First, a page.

- Driver Motor Vehicle Accident Report from the Ontario Ministry Of Health And Long-Term Care's
- A thorough accident report form to keep in your glove box.
- Collision Industry Information Assistance - Automobile Accident Reporting Form
- Another very good accident reporting form to keep in your glove box.

7) Exchange Information

Write down all the details concerning the accident like

- the date and time
- location of the accident (city/town)
- road surface
- weather conditions
- street names
- posted speed limit
- amount of traffic
- the investigating police officer's name and badge number (if any police attended at the accident)
- contact information (full names/addresses/ telephone number) of any witnesses
- contact information of all passengers in your car, and passengers in the other car at the time of the accident
- your thoughts on what happened to cause the car accident

Plus, write down all the usual accident information concerning the other driver including:

- the other driver's full name
- contact information (telephone number / address)
- driver’s licence number
-insurance company
-insurance policy number
-the full name and contact information of the registered owner of the other driver's car if it is different
-the other car's licence plate numbers, and
-the vehicle information (year/make/model/colour/VIN) of the other car.

Once that's done, give your vehicle information to the other driver. Sometimes, exchanging information is near impossible to do because the other driver is irate or refuses to give you their information. At times like these, it is better to call the police or if already called, to wait for the police to arrive and have them deal with the situation.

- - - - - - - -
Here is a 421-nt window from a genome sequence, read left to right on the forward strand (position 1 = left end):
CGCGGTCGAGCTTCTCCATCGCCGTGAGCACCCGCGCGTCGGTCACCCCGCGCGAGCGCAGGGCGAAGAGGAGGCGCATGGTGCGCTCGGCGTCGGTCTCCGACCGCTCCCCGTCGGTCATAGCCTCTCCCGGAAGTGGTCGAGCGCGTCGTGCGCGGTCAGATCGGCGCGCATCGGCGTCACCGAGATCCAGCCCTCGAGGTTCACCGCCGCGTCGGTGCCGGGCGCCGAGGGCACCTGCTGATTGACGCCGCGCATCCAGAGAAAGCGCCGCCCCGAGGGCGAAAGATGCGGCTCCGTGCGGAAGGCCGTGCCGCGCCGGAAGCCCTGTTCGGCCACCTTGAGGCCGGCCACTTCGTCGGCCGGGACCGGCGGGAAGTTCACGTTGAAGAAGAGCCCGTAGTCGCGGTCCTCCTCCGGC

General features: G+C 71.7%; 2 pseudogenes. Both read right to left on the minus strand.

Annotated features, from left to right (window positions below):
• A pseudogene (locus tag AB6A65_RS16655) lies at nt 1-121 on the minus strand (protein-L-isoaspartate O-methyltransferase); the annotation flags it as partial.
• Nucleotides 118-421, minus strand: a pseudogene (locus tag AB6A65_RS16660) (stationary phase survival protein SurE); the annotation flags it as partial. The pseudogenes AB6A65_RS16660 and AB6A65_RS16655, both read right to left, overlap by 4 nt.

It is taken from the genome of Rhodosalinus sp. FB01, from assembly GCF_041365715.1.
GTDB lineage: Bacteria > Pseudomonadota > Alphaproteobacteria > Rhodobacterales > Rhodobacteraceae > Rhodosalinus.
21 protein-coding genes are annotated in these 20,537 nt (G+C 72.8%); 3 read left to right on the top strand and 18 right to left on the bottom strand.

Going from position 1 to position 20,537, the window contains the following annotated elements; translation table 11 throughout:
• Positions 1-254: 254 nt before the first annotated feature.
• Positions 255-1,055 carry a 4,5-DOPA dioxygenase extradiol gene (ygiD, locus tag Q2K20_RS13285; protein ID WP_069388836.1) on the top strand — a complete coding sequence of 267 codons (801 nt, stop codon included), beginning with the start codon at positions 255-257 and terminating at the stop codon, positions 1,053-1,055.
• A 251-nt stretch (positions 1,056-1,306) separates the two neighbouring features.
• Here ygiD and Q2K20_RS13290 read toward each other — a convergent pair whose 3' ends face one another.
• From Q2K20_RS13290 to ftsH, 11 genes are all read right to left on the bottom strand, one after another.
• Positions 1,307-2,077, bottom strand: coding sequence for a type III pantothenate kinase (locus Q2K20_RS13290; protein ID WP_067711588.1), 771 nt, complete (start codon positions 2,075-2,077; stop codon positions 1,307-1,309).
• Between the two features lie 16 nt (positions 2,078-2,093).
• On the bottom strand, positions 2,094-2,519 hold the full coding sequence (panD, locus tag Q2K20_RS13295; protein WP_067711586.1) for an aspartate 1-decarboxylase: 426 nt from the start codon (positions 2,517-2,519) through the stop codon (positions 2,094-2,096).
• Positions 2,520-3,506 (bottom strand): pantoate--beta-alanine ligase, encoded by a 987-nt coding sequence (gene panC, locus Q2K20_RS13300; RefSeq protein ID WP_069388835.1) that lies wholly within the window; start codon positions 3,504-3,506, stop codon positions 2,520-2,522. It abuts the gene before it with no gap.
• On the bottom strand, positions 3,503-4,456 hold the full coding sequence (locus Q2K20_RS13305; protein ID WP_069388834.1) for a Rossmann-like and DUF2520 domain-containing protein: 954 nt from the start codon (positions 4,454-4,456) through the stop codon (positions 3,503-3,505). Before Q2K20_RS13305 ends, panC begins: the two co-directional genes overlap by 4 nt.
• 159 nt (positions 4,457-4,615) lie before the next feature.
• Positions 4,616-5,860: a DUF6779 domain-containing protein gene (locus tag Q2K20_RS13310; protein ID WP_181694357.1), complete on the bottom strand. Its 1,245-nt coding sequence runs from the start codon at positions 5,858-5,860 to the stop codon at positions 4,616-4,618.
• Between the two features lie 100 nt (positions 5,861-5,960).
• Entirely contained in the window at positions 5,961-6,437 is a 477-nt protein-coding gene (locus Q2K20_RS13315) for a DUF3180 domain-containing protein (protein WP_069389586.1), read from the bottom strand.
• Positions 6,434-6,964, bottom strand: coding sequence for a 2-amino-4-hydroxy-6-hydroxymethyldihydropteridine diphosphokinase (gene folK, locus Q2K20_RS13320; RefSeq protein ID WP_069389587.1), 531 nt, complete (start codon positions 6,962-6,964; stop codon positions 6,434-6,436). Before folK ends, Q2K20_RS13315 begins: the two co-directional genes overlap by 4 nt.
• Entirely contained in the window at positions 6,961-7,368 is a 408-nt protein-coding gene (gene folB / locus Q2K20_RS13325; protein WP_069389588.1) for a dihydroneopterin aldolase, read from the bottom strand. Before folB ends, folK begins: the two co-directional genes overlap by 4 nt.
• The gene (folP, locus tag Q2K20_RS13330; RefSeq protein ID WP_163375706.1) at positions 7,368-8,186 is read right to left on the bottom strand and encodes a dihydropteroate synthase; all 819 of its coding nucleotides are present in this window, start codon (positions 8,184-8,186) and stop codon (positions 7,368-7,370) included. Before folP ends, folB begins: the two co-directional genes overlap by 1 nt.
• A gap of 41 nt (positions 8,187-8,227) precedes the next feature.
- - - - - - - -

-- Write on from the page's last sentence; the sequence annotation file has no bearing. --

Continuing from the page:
6) Take A Picture

Usually it is your word against the other driver’s. A picture is worth a thousand words. A picture could help to prove your point or show the accident in the correct light.

Hopefully you read my article Car Emergency Kit: Every Driver Should Have One, and made yourself an emergency car kit, so that now you have may survival items in your car including a camera in your glove box along with copies of this story and accident report forms. Now get out that camera, or phone camera, and take lots of pictures of everything!

Consider taking pictures of the location of all the vehicles from different angles, the street name(s), all damages (if any) to the car(s), the surrounding accident area in relation to where all the vehicles are located including the location of the sidewalk, traffic lights, road condition, etc. Also discretely take pictures of the other driver(s) involved, any passengers, witnesses, and any others' injuries.

8) Move Your Car To The Side